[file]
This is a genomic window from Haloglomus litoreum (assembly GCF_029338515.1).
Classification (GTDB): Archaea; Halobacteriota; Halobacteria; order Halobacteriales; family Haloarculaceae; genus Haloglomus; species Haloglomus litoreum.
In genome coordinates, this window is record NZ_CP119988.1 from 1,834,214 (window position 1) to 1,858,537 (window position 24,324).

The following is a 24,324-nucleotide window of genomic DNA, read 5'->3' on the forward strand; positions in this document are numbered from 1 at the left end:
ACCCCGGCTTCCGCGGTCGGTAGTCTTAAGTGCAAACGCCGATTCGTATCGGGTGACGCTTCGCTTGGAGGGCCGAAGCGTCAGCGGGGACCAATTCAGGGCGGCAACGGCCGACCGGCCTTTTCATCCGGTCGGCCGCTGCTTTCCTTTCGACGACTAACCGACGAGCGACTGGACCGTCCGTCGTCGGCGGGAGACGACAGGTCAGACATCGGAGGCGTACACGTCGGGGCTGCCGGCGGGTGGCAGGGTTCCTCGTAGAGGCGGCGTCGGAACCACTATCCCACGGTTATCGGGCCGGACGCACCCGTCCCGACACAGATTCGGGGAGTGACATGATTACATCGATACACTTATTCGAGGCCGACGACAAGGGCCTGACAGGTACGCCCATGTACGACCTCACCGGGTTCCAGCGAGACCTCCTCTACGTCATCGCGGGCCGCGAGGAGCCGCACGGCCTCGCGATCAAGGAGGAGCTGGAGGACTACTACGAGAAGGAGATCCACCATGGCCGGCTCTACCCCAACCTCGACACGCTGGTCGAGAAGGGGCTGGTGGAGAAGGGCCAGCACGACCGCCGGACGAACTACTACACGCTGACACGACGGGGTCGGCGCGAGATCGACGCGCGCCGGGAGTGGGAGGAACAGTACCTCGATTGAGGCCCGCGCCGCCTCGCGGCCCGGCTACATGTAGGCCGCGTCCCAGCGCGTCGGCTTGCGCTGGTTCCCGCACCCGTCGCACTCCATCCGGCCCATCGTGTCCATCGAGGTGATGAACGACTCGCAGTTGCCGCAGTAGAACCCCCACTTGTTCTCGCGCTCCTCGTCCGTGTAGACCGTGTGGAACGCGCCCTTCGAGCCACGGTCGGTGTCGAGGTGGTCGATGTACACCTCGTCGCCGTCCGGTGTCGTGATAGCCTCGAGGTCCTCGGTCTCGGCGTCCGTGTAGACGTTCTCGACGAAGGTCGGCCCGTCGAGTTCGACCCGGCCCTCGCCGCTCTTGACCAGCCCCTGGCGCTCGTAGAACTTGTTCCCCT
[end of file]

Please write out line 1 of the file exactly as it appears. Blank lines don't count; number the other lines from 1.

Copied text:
This is a genomic window from Haloglomus litoreum (assembly GCF_029338515.1).